Film programme Stalking Eastern Europe

Banner: Film programme Stalking Eastern Europe

From May 6th to 12th, 2024, Elektriteater will screen seven Eastern European science fiction films from the previous century, most of which are lesser-known around these parts.

The films are united by a seemingly similar fictional spacetime, the central theme of science fiction: outer space and foreign planets in the near or far future. Distant places, in the creation of which fantasies have been given free rein, doing so according to the convictions and opportunities of the era. As the universe is teeming with everything thinkable and unthinkable, so do these films; each comes from its own world. The genre of science fiction was as diverse on this side of the Iron Curtain as it was elsewhere.

The program includes the first screening in Estonia of the Polish cult film by director Andrzej Żuławski “On the Silver Globe” (1988), restored in 2016. Additionally, influential works like “Ikarie XB 1” (1963) and “Inquest of Pilot Pirx” (1978) are part of the lineup, along with curiosities such as East German films with strong sexual undertones, like “Love 2002” (1972).

In the context of Eastern European science fiction cinema, what makes the classic space-themed trope interesting is the fact that, while the theme of space conquests is usually associated with the colonial ambitions of major powers, including Russia – specifically their extension into extraterrestrial space, these films were (co)produced in states that, in one way or another, had fallen victim to Russian “communist” colonialism. Thus, in the films, two typically mutually exclusive perspectives intertwine that of the (fictional) coloniser and the (actual) colonised.

Speaking of the temporal dimension, it is important to emphasise that the future plays a significant role both in the conventions of the science fiction genre and in Soviet ideology, which invariably imagined it as a bright tomorrow. It’s fascinating to observe how the looming ideological and imaginary communist utopia interacts with dystopian impulses stemming from both the science fiction genre and the everyday life of the former Eastern bloc; how the societal-political background, varying in time and space, influences the representations of Future and Other – but just as much the Present and Self – found in these films. The time span of the films’ creation extends from the late 1950s to the late 1980s, thus spanning through the optimistic Thaw era and the depressing period of stagnation until the unexpectedly rapid collapse of the Soviet system. These moods are well-reflected in the selected films, naturally through the (distorted) mirror of science fiction. The range of expressive forms in the program’s films is equally broad: they include both art-house science fiction and modernist space fiction, postmodern (para)dystopias, as well as peculiar genre hybrids. For today’s audience, this viewing is both curiously entertaining and oddly thought-provoking. In addition to a fantasy journey into the future, it’s also a look back at a lost world.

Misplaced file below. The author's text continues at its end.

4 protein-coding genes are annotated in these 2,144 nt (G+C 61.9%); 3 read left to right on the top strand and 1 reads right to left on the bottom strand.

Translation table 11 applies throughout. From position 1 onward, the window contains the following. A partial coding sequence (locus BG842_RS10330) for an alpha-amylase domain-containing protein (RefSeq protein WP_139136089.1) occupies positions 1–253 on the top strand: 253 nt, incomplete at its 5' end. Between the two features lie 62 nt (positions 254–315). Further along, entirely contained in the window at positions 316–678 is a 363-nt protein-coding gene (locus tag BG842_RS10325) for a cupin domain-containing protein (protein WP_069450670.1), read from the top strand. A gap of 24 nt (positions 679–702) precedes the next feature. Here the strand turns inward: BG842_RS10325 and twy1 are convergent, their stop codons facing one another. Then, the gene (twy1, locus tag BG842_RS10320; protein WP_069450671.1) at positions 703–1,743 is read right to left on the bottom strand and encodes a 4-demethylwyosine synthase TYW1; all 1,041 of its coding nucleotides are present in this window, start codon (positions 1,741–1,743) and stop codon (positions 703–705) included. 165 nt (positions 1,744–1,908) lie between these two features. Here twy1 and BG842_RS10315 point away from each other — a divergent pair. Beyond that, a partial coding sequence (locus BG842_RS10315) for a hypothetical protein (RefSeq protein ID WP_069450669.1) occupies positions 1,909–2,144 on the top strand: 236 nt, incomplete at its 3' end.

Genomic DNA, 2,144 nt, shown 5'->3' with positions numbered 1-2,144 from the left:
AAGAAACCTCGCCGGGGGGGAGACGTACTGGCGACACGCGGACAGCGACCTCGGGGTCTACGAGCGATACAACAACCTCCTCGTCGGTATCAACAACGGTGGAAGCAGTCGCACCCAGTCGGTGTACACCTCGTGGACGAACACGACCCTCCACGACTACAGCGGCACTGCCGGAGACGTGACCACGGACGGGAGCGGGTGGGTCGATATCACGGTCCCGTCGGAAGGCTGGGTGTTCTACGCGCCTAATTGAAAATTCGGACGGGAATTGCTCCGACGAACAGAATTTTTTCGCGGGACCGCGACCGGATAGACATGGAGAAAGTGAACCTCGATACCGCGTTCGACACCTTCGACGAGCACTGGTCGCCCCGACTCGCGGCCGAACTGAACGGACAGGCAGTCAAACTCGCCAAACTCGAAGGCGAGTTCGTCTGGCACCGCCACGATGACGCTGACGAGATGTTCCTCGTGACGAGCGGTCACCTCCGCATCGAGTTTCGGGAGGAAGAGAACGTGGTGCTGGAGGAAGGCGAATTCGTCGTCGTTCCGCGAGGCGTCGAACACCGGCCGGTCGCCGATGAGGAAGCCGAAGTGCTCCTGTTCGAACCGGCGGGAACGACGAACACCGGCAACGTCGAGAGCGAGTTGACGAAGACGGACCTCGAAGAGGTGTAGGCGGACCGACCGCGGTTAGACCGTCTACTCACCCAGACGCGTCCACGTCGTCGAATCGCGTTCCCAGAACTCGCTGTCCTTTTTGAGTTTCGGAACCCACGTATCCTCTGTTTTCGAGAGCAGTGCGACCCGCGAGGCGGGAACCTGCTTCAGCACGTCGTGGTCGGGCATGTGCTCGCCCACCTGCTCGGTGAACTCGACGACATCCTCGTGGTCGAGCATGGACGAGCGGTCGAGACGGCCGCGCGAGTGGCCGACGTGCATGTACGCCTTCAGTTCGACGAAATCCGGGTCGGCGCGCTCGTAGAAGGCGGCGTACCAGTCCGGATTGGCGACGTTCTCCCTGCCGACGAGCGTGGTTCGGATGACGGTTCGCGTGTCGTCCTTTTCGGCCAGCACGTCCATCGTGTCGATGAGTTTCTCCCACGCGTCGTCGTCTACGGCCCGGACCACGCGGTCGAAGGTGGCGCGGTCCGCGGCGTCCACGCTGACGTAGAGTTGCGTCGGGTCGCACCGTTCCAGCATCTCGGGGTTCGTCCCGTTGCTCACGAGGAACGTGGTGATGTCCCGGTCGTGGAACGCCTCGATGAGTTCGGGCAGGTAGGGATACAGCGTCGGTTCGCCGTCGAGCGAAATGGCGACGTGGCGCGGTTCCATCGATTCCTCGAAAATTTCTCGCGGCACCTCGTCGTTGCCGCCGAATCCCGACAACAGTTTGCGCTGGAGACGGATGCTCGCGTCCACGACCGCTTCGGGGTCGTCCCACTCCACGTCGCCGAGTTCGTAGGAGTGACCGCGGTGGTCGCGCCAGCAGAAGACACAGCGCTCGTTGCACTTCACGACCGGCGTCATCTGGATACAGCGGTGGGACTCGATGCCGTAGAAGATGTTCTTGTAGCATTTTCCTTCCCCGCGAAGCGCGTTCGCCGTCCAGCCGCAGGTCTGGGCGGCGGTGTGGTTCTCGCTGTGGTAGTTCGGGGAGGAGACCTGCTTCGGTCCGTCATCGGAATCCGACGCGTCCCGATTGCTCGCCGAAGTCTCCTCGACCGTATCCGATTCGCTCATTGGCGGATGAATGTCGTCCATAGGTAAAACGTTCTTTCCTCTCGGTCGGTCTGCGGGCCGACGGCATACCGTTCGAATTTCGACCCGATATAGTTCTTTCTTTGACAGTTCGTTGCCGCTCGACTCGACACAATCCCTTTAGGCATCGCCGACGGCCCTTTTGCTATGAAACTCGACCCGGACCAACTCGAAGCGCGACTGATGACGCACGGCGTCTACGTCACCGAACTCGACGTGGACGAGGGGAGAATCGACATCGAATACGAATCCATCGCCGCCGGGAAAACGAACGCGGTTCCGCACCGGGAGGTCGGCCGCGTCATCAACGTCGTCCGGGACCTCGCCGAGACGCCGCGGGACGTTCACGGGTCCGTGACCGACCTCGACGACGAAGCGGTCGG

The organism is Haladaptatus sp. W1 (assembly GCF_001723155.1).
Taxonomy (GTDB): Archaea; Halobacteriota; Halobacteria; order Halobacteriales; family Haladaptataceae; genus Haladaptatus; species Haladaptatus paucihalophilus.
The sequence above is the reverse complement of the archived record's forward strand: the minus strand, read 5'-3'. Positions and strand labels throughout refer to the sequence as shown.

Each screening will be enriched by guests, who will discuss the films and their themes. Among the guests are space psychologist Andres Käosaar, science fiction literature expert Jüri Kallas, and several renowned science fiction scholars, who will also be attending the international science fiction researchers’ conference “Transitions”, which takes place in Tartu at the same time.

“Stalking Eastern Europe” is part of the International Literary Festival Prima Vista: “Futures Better and Worse”, which is in the European Capital of Culture Tartu 2024 main programme. Stalking Eastern Europe has been produced in cooperation with the Film Archive of the National Archives of Estonia.


Read more on the Elektriteater website